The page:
Published in the San Diego Union-Tribune, January 9, 2024
by Neil Senturia
A few years ago, I was one of the leaders in bringing the Defy Ventures program to Donovan state prison in San Diego. The rigorous program was designed to bring entrepreneurship into the lives of the inmates. There were deliverables over the six-month period, which ended in a business plan competition presented to a group of outside judges.
The key element in the business plan is that the inmate’s idea has to be able to become cash flow positive within 90-150 days. These ideas are not designed to be where you need to go raise $300 million, rather these are entrepreneurial adventures that can be self-sustaining with a modest initial investment of less than $25,000.
I like this limitation. Control your own destiny. I am going to suggest to the entrepreneurial class of 2024 that hope is not a strategy and that the venture spigot of millions and billions has either turned off completely or is severely constrained at this time.
In other words, if you want to wade into new water, you need to start companies that can find traction and cash flow without depending on an unending supply of financial fantasy. Herewith some stats to back up my position courtesy of the reporting of Erin Griffith of The New York Times:
“WeWork raised more than $11 billion. Olive AI, a health care start-up, gathered in $852 million, Convoy, a freight start-up, raised $900 million and Veev, a home construction start-up, amassed $647 million. In the last six weeks, they all filed for bankruptcy or shut down,” Griffith writes.
Griffith goes on to detail the cash bonfire. “Hopin, another start-up, raised more than $1.6 billion, was once valued at $7.6 billion and just sold its main business for $15 million.” Add Plastiq and Bird to the landscape of the dead and buried in Potter’s field.
Schadenfreude. It couldn’t happen to a nicer group of arrogant, entitled founders, (and yes, I am jealous that I could never raise that kind of money).
The media highlights company XYZ and its billion-dollar raise at a gazillion-dollar valuation, and in the darkness, we all get that twinge. Why not me?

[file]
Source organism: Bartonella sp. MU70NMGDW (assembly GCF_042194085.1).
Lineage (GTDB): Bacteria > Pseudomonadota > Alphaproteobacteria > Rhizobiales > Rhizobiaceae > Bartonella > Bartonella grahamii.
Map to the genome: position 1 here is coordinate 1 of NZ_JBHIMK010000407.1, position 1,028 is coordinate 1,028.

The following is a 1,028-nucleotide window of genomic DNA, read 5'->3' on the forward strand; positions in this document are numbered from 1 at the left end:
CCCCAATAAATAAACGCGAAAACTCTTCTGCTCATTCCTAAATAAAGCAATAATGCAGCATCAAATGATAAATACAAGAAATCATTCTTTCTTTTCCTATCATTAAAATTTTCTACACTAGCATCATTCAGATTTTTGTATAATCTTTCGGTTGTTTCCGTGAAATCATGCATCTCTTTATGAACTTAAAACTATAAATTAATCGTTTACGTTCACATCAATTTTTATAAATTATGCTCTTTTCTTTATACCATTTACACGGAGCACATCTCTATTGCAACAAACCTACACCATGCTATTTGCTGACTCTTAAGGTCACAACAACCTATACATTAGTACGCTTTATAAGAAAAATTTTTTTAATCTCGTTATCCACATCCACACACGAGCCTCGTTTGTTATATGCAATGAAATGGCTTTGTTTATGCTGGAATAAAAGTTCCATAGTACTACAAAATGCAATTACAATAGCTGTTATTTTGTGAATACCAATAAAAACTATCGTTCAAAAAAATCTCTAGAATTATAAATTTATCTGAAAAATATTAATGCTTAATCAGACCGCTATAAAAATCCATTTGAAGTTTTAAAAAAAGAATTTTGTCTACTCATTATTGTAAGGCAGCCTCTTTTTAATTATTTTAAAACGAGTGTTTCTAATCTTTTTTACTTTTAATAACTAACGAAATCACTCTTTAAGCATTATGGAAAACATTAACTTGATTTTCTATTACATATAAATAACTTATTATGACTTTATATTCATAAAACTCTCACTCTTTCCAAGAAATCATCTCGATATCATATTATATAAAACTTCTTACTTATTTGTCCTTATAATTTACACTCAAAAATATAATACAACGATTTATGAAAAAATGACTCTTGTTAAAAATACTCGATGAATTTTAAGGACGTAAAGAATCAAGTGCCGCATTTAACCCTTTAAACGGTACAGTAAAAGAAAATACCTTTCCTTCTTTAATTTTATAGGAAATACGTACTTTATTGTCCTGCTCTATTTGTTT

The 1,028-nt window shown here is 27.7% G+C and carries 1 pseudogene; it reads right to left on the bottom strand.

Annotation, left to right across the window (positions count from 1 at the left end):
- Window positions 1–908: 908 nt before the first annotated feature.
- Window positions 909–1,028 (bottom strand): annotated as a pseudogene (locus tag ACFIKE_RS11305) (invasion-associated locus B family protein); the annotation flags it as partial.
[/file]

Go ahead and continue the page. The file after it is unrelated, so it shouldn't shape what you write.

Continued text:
According to Pitchbook, “approximately 3,200 venture-backed U.S. companies that have collectively raised $27.2 billion have gone out of business in 2023.” What ever happened to starting a business that could be self-sustaining without eye-popping amounts of investment?
The entrepreneur reads about the unicorns and feels that he/she too has to shoot for the stars. Then what follows is the founder statement of regret.
Ishita Arora, founder of Dayslice, wrote that “she had to confront reality.” She gave back some of the money. Gabor Cselle, founder of Pebble, wrote “that despite feeling he had let the community down, trying and failing was worth it.” Sure, with someone else’s money.
Amanda Peyton, founder of Braid, wrote about “dread and loneliness.” She went on to say that she thought the potential for growth in software was infinite. “It has become clear to me that’s not true.” Perpetual motion also is not real. Same with UFOs.
Don’t forget our favorite Sam Bankman-Fried who offered us “effective altruism” from his penthouse with the Lambo parked in front. Gimme a break.
Thus my story about Defy. Grounded in reality, the inmates are trained to match their skills and abilities with the realities of financing. My favorite felons are thinking barber shop, car repair, office janitorial service. Businesses that produce revenue quickly.
What I am suggesting as a mantra for 2024 as is to consider the famous line from “Cool Hand Luke,” when he is told, “You gonna get your mind right.” Unicorns might be real from time to time, but not always and not forever.
When they die, they make a loud noise and they leave a large dent in the landscape as well as in the lives of the people who rode on them.
Jealousy and greed are a heady mix. My felons do not have any of that. They want to do their time, get out, build a life and start a business that can produce a livelihood. I honor the food truck, I applaud the simple successes. Positive cash flow, what an amazing concept.
Do not count on losing a nickel on every widget and making it up on volume. Those days are over.
Rule No. 790:
2024 is a blank slate, but not a blank check.